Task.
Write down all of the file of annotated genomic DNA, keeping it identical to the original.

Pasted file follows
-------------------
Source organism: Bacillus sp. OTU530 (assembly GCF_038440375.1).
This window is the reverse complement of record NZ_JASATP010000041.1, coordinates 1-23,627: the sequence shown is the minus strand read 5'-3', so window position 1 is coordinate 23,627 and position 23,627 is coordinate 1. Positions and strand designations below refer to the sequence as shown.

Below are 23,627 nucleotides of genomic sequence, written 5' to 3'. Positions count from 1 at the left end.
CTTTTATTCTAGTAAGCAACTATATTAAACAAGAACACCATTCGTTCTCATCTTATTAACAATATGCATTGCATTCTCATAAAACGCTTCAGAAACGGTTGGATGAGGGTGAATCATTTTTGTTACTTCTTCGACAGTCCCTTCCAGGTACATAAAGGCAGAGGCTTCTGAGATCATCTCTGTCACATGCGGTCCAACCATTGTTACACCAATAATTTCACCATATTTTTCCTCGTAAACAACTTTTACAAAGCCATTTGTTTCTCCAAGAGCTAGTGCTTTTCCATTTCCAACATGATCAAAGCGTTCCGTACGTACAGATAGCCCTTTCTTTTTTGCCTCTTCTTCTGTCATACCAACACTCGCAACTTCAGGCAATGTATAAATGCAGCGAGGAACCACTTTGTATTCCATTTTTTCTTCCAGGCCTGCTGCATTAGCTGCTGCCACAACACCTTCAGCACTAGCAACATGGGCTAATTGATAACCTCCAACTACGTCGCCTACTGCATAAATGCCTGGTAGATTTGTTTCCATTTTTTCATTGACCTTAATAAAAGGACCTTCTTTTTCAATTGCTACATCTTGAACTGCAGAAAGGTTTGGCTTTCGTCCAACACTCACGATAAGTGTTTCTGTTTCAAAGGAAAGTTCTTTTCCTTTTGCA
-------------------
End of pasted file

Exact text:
Source organism: Bacillus sp. OTU530 (assembly GCF_038440375.1).
This window is the reverse complement of record NZ_JASATP010000041.1, coordinates 1-23,627: the sequence shown is the minus strand read 5'-3', so window position 1 is coordinate 23,627 and position 23,627 is coordinate 1. Positions and strand designations below refer to the sequence as shown.

Below are 23,627 nucleotides of genomic sequence, written 5' to 3'. Positions count from 1 at the left end.
CTTTTATTCTAGTAAGCAACTATATTAAACAAGAACACCATTCGTTCTCATCTTATTAACAATATGCATTGCATTCTCATAAAACGCTTCAGAAACGGTTGGATGAGGGTGAATCATTTTTGTTACTTCTTCGACAGTCCCTTCCAGGTACATAAAGGCAGAGGCTTCTGAGATCATCTCTGTCACATGCGGTCCAACCATTGTTACACCAATAATTTCACCATATTTTTCCTCGTAAACAACTTTTACAAAGCCATTTGTTTCTCCAAGAGCTAGTGCTTTTCCATTTCCAACATGATCAAAGCGTTCCGTACGTACAGATAGCCCTTTCTTTTTTGCCTCTTCTTCTGTCATACCAACACTCGCAACTTCAGGCAATGTATAAATGCAGCGAGGAACCACTTTGTATTCCATTTTTTCTTCCAGGCCTGCTGCATTAGCTGCTGCCACAACACCTTCAGCACTAGCAACATGGGCTAATTGATAACCTCCAACTACGTCGCCTACTGCATAAATGCCTGGTAGATTTGTTTCCATTTTTTCATTGACCTTAATAAAAGGACCTTCTTTTTCAATTGCTACATCTTGAACTGCAGAAAGGTTTGGCTTTCGTCCAACACTCACGATAAGTGTTTCTGTTTCAAAGGAAAGTTCTTTTCCTTTTGCA